There's more bad news for Louisiana as the Deepwater Horizon oil spill oozes its way to the state's wetlands. The National Weather Service predicts wind, high tides and waves this weekend could push oil deep into the inlets, ponds and lakes that line southeast Louisiana. Thunderstorms were expected today with seas of six to seven feet pushing tides several feet above normal toward the coast. A federal wildlife official says the high waves could wash over booms that are strung out just offshore to stop the oil. A Coast Guard official tells ABC that the weather will prevent crews from skimming oil from the surface or burning it off for the next couple of days. The slick caused by an explosion at an oil rig in the Gulf of Mexico could become the nation's worst environmental disaster in decades. The leak from a blown-out well a mile underwater is five times bigger than first believed. Government officials say the blown-out well 40 miles offshore is spewing about 5,000 barrels a day into the water. At that rate, the spill could eclipse the worst oil spill in U.S. history, which was the 11 million gallons that leaked from the grounded tanker Exxon Valdez in Alaska's Prince William Sound in 1989. Ultimately, the spill could grow much larger than the Valdez because Gulf of Mexico wells tap deposits that hold many times more oil than a single tanker.
Two Air Force planes have been sent to Mississippi to start dumping chemicals on the oil spill threatening the Gulf Coast. Master Sergeant Bob Barko Junior from the 910th Airlift Wing says that two C-130s specially modified for aerial spraying were sent from the Youngstown Air Reserve station in Ohio. The unit also sprayed for mosquitoes after Hurricane Katrina in 2005. The Navy says 66,000 feet of inflatable boom and seven skimming systems has arrived in Gulfport, Mississippi. Fifty contractors who use the equipment are on their way. The Navy also has sent equipment for the cleanup.
A faint glaze of oil from a massive spill has started to wash ashore along the Gulf Coast at the mouth of the Mississippi River. The spill threatens migrating birds, nesting pelicans and even river otters and mink along Louisiana's fragile islands and barrier marshes. The Coast Guard says crews in boats are patrolling coastal marshes looking for areas where the oil has flowed in. The Gulf Coast is one of the world's richest seafood grounds, teeming with shrimp, oysters and other marine life. Fishermen rushed to scoop up shrimp and crews spread floating barriers around marshes as the oil started to wash ashore. Thicker oil is in waters south and east of the Mississippi Delta about five miles offshore.
The slick could reach Alabama's shore as early as Sunday. The state has hired companies to place oil-blocking booms across Alabama's 53-mile coastline except for the mouth of Mobile Bay, which will be protected with boats that skim the water to remove oil. But George Crozier, director of the Dauphin Island Sea Lab, says he's doubtful it will work since waves can wash oil over the booms and the well could continue spewing petroleum for weeks.
The Louisiana National Guard is preparing to send communication equipment, boats, all-terrain vehicles and other equipment. The guard plans to send resources to Orleans, Plaquemines, St. Bernard, Terrebonne, LaFourche and Jefferson Parishes. Guard liaisons will work with local officials to determine what is needed. The guard also is planning to send dump trucks and security vehicles to help deal with the oil spill.
Florida Governor Charlie Crist has declared a state of emergency in several panhandle coastal counties because of the spill. The executive order covers Escambia, Santa Rosa, Okaloosa, Walton, Bay and Gulf Counties. The order says "the resulting oil slick is generally moving in a northerly direction and threatens Florida's coast."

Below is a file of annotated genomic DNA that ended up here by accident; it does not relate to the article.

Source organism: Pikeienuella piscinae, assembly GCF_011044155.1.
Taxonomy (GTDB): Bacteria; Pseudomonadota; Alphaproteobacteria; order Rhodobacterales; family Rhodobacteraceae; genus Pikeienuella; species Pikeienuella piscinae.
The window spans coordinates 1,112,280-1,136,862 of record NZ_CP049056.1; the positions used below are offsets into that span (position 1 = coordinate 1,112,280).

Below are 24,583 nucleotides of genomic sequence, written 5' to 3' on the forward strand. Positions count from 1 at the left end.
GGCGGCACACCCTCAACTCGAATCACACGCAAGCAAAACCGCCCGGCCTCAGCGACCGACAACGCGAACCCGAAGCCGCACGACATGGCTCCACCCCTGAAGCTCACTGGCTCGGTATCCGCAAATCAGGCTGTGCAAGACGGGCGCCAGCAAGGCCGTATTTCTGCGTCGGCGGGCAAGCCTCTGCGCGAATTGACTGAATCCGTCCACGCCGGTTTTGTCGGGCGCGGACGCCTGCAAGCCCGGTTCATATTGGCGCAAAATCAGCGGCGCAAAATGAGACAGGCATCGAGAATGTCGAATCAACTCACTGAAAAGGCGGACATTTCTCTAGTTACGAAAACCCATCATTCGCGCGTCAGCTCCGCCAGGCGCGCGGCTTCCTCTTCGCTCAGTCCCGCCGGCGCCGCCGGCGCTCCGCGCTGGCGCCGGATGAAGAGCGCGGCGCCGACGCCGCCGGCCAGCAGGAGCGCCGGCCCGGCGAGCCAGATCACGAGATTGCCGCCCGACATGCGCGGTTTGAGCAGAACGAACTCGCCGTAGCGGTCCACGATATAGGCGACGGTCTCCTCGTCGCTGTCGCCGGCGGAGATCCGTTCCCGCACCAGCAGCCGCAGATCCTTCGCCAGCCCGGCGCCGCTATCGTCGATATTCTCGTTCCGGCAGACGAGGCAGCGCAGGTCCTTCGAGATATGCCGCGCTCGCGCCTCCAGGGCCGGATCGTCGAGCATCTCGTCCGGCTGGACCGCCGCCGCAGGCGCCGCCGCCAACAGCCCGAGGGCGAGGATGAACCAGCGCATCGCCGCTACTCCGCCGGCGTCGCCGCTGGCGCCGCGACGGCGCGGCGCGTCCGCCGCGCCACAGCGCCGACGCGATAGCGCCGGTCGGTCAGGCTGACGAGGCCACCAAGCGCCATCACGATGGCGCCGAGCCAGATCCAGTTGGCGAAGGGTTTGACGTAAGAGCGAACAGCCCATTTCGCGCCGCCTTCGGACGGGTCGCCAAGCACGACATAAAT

Interior Secretary Ken Salazar says those responsible for the massive oil spill will be held accountable. Federal officials are investigating what caused an oil rig to explode and sink in the Gulf, killing 11 people. Homeland Security Secretary Janet Napolitano said at the same news conference the federal government will continue to push BP, which operated the rig, for a strong response to the spill.
A senior Coast Guard official is defending the federal response to a massive oil leak in the Gulf of Mexico as the first waves of oil hit Louisiana's ecologically rich wetlands. Coast Guard Rear Admiral Sally Brice-O'Hara faced questions on all three network television morning shows about whether the government has done enough to push oil company BP to plug the underwater leak and protect the coast. Brice-O'Hara said the federal response led by the Coast Guard has been rapid, sustained and has adapted as the threat grew since a drill rig exploded and sank last week, causing the seafloor spill. The oil slick could become the nation's worst environmental disaster in decades, threatening hundreds of species of fish, birds and other wildlife along the Gulf Coast. Government officials say the blown-out well 40 miles offshore is spewing about 5,000 barrels a day into the water. Presidential adviser David Axelrod also defended the administration's response to the April 20th accident, saying "we had the Coast Guard in almost immediately." He deflected comparisons with the government's slow response to Hurricane Katrina in 2005, telling ABC's Good Morning America that such speculation "is always the case in Washington whenever something like this happens."
Four New Jersey lawmakers are calling for President Barack Obama to reverse his plan for new offshore oil and gas drilling in light of the giant Gulf Coast oil spill. The Democratic lawmakers said they welcomed the White House's assurance that no additional offshore drilling will be authorized until an investigation of that accident is completed. But they said the president should go further and reverse his March 31st proposal to allow more offshore drilling. The letter was signed by the state's two senators, Frank Lautenberg and Robert Menendez, as well as Representative Frank Pallone and Rush Holt. It said New Jersey should not become "the next test case for the oil companies' experiment in how to maximize profits and minimize regulations." The White House says Obama will visit central New Jersey on Wednesday.
A class-action lawsuit has been filed by commercial fishermen and shrimpers against BP and rig owners Transocean for economic losses. Also named in the suit are Cameron International, the maker of the rig's blow-out prevention equipment and Halliburton Energy Services, which was engaged in cementing operations of the well and well cap. The suit seeks compensatory damages of at least $5 million. Ten law firms are joining the legal action, filed in U.S. District Court in New Orleans.